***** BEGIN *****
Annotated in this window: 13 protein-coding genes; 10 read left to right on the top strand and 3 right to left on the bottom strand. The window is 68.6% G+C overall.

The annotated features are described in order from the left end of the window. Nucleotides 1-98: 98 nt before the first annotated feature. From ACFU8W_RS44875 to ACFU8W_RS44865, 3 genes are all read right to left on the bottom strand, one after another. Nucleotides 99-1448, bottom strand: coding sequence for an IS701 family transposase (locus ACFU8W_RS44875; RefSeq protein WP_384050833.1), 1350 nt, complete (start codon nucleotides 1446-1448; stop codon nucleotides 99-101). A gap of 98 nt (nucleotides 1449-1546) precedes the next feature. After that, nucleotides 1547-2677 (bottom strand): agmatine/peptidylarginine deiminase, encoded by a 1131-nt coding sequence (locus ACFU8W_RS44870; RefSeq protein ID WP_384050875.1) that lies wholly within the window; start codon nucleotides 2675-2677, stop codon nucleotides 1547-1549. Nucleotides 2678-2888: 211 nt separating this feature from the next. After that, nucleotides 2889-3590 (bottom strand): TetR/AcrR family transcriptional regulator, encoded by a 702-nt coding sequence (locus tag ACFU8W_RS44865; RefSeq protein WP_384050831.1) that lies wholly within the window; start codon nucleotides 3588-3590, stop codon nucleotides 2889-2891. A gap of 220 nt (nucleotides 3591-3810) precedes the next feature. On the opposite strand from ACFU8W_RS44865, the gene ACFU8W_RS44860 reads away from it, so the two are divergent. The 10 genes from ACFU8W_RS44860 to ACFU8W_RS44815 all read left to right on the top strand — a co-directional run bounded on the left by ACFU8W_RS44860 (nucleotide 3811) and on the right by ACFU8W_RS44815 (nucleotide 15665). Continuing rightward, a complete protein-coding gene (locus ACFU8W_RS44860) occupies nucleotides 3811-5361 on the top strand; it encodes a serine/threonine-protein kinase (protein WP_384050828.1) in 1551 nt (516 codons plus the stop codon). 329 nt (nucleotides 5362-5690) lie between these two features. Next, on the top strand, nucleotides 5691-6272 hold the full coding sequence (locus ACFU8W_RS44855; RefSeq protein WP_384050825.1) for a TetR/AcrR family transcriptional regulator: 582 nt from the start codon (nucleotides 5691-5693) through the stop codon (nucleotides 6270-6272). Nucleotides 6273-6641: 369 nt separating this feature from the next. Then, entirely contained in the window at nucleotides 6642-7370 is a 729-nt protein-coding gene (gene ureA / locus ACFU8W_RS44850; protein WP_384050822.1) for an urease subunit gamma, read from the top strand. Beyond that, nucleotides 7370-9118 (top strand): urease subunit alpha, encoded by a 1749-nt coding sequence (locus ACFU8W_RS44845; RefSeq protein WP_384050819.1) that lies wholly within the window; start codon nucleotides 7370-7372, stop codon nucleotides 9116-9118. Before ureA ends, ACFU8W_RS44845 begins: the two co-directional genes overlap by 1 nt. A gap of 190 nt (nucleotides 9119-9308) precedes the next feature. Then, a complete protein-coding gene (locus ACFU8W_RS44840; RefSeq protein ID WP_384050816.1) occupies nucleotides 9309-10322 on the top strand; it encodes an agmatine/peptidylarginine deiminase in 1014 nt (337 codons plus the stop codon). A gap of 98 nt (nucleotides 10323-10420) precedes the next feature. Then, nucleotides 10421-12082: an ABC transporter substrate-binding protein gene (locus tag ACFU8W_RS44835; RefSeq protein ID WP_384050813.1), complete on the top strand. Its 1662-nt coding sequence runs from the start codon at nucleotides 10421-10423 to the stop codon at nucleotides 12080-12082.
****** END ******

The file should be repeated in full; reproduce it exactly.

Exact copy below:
Annotated in this window: 13 protein-coding genes; 10 read left to right on the top strand and 3 right to left on the bottom strand. The window is 68.6% G+C overall.

The annotated features are described in order from the left end of the window. Nucleotides 1-98: 98 nt before the first annotated feature. From ACFU8W_RS44875 to ACFU8W_RS44865, 3 genes are all read right to left on the bottom strand, one after another. Nucleotides 99-1448, bottom strand: coding sequence for an IS701 family transposase (locus ACFU8W_RS44875; RefSeq protein WP_384050833.1), 1350 nt, complete (start codon nucleotides 1446-1448; stop codon nucleotides 99-101). A gap of 98 nt (nucleotides 1449-1546) precedes the next feature. After that, nucleotides 1547-2677 (bottom strand): agmatine/peptidylarginine deiminase, encoded by a 1131-nt coding sequence (locus ACFU8W_RS44870; RefSeq protein ID WP_384050875.1) that lies wholly within the window; start codon nucleotides 2675-2677, stop codon nucleotides 1547-1549. Nucleotides 2678-2888: 211 nt separating this feature from the next. After that, nucleotides 2889-3590 (bottom strand): TetR/AcrR family transcriptional regulator, encoded by a 702-nt coding sequence (locus tag ACFU8W_RS44865; RefSeq protein WP_384050831.1) that lies wholly within the window; start codon nucleotides 3588-3590, stop codon nucleotides 2889-2891. A gap of 220 nt (nucleotides 3591-3810) precedes the next feature. On the opposite strand from ACFU8W_RS44865, the gene ACFU8W_RS44860 reads away from it, so the two are divergent. The 10 genes from ACFU8W_RS44860 to ACFU8W_RS44815 all read left to right on the top strand — a co-directional run bounded on the left by ACFU8W_RS44860 (nucleotide 3811) and on the right by ACFU8W_RS44815 (nucleotide 15665). Continuing rightward, a complete protein-coding gene (locus ACFU8W_RS44860) occupies nucleotides 3811-5361 on the top strand; it encodes a serine/threonine-protein kinase (protein WP_384050828.1) in 1551 nt (516 codons plus the stop codon). 329 nt (nucleotides 5362-5690) lie between these two features. Next, on the top strand, nucleotides 5691-6272 hold the full coding sequence (locus ACFU8W_RS44855; RefSeq protein WP_384050825.1) for a TetR/AcrR family transcriptional regulator: 582 nt from the start codon (nucleotides 5691-5693) through the stop codon (nucleotides 6270-6272). Nucleotides 6273-6641: 369 nt separating this feature from the next. Then, entirely contained in the window at nucleotides 6642-7370 is a 729-nt protein-coding gene (gene ureA / locus ACFU8W_RS44850; protein WP_384050822.1) for an urease subunit gamma, read from the top strand. Beyond that, nucleotides 7370-9118 (top strand): urease subunit alpha, encoded by a 1749-nt coding sequence (locus ACFU8W_RS44845; RefSeq protein WP_384050819.1) that lies wholly within the window; start codon nucleotides 7370-7372, stop codon nucleotides 9116-9118. Before ureA ends, ACFU8W_RS44845 begins: the two co-directional genes overlap by 1 nt. A gap of 190 nt (nucleotides 9119-9308) precedes the next feature. Then, a complete protein-coding gene (locus ACFU8W_RS44840; RefSeq protein ID WP_384050816.1) occupies nucleotides 9309-10322 on the top strand; it encodes an agmatine/peptidylarginine deiminase in 1014 nt (337 codons plus the stop codon). A gap of 98 nt (nucleotides 10323-10420) precedes the next feature. Then, nucleotides 10421-12082: an ABC transporter substrate-binding protein gene (locus tag ACFU8W_RS44835; RefSeq protein ID WP_384050813.1), complete on the top strand. Its 1662-nt coding sequence runs from the start codon at nucleotides 10421-10423 to the stop codon at nucleotides 12080-12082.